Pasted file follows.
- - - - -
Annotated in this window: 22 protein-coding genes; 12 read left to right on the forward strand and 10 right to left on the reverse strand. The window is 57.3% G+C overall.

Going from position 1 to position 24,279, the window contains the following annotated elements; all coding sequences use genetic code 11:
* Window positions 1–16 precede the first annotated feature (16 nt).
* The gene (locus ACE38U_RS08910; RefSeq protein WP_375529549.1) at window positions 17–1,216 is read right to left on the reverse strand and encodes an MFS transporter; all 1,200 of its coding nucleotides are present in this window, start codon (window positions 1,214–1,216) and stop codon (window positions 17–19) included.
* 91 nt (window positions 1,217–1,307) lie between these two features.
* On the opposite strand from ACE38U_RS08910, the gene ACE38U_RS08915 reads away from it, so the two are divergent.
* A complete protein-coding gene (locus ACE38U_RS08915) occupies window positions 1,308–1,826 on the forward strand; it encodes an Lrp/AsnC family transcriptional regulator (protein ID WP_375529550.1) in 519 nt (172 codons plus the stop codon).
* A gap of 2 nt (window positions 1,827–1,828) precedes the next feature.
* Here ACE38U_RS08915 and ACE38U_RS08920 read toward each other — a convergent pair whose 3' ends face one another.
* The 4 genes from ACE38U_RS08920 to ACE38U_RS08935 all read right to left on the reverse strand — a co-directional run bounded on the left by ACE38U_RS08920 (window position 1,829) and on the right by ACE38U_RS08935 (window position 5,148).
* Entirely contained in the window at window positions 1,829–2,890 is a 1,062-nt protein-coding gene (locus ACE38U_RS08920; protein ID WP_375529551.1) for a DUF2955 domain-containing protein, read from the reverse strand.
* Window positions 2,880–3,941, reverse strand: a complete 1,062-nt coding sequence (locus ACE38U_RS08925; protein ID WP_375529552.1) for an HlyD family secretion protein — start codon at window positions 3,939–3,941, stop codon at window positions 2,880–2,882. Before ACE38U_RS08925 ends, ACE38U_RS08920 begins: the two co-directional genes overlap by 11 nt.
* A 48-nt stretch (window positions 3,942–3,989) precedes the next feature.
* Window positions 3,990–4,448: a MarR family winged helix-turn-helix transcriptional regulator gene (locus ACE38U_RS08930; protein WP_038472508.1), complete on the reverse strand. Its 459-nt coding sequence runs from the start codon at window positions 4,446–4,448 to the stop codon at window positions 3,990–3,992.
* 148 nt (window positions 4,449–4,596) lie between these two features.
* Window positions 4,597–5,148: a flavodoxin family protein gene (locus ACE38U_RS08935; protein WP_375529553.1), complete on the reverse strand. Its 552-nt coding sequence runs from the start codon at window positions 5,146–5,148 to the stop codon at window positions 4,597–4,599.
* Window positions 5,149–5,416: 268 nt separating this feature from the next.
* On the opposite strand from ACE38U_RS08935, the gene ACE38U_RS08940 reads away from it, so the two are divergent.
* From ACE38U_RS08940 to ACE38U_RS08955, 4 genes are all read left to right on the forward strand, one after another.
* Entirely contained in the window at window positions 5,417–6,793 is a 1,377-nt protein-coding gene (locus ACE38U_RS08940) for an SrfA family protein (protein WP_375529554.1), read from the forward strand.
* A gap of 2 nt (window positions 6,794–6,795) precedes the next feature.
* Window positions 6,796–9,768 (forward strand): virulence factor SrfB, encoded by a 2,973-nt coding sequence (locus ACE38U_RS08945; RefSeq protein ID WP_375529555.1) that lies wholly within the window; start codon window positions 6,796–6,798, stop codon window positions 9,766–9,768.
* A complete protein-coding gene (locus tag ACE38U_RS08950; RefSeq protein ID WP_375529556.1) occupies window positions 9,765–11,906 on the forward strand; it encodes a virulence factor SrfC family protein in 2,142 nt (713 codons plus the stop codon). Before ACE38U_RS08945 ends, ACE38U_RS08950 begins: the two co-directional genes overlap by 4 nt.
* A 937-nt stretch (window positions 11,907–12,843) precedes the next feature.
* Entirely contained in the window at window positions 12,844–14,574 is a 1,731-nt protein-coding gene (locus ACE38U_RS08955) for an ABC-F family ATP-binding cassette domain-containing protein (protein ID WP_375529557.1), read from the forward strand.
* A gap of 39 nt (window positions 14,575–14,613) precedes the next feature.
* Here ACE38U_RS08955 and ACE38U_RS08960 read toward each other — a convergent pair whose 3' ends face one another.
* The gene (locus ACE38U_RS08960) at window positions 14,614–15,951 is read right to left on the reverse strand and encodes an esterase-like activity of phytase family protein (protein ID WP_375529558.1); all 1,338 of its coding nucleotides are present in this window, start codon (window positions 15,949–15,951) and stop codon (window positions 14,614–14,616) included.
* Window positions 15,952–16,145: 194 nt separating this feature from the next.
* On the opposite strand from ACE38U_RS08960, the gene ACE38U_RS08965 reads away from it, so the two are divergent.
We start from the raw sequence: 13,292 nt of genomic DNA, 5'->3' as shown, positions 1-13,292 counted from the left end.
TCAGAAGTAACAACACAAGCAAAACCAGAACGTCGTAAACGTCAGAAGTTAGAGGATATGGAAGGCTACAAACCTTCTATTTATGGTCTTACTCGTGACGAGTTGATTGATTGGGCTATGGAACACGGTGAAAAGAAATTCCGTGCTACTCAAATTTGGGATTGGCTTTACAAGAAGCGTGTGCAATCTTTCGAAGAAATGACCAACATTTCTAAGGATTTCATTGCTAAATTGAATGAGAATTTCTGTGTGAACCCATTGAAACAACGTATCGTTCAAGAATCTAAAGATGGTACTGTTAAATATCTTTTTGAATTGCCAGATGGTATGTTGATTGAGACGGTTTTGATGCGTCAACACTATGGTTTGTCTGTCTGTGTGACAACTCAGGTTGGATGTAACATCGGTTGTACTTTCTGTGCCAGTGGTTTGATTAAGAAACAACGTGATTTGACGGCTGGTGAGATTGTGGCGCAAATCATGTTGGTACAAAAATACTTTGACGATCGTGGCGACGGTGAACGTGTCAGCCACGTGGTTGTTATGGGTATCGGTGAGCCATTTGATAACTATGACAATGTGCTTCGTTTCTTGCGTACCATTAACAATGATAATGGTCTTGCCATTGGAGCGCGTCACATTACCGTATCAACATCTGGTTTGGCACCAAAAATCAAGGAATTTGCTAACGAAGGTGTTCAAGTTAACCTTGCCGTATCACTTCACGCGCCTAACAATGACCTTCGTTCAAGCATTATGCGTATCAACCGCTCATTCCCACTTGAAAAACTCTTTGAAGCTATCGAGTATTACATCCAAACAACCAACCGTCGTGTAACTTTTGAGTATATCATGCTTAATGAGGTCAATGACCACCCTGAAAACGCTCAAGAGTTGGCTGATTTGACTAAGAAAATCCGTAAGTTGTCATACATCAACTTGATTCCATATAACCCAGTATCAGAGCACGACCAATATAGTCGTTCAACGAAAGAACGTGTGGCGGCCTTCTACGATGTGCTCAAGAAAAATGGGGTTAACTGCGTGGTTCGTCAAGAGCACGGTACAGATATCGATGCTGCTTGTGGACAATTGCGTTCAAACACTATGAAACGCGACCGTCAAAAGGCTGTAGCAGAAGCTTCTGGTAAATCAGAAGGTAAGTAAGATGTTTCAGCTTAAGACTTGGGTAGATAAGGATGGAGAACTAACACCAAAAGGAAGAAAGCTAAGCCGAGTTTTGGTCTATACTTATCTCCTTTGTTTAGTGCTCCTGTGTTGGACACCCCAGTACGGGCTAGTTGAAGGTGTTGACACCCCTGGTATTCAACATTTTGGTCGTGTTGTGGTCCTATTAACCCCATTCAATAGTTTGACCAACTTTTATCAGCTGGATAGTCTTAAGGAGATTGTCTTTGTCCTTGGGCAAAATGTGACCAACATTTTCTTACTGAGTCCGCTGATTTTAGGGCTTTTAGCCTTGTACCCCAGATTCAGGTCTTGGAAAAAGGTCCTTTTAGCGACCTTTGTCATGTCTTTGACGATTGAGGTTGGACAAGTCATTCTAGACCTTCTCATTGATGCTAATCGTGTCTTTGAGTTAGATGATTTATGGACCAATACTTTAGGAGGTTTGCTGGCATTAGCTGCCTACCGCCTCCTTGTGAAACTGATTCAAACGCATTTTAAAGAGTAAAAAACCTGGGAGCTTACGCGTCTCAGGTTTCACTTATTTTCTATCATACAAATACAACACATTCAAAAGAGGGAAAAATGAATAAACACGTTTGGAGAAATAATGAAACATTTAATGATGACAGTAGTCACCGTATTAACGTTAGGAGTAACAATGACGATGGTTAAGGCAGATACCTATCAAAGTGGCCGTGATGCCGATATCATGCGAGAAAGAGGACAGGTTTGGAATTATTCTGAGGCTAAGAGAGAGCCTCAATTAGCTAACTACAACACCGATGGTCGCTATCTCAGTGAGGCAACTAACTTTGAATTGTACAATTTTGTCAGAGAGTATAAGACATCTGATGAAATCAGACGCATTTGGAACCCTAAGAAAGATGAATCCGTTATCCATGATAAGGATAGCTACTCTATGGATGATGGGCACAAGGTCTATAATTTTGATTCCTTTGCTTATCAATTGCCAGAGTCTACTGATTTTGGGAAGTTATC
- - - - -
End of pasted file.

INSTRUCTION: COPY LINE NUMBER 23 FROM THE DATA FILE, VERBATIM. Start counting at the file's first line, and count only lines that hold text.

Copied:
* A complete protein-coding gene (locus tag ACE38U_RS08950; RefSeq protein ID WP_375529556.1) occupies window positions 9,765–11,906 on the forward strand; it encodes a virulence factor SrfC family protein in 2,142 nt (713 codons plus the stop codon). Before ACE38U_RS08945 ends, ACE38U_RS08950 begins: the two co-directional genes overlap by 4 nt.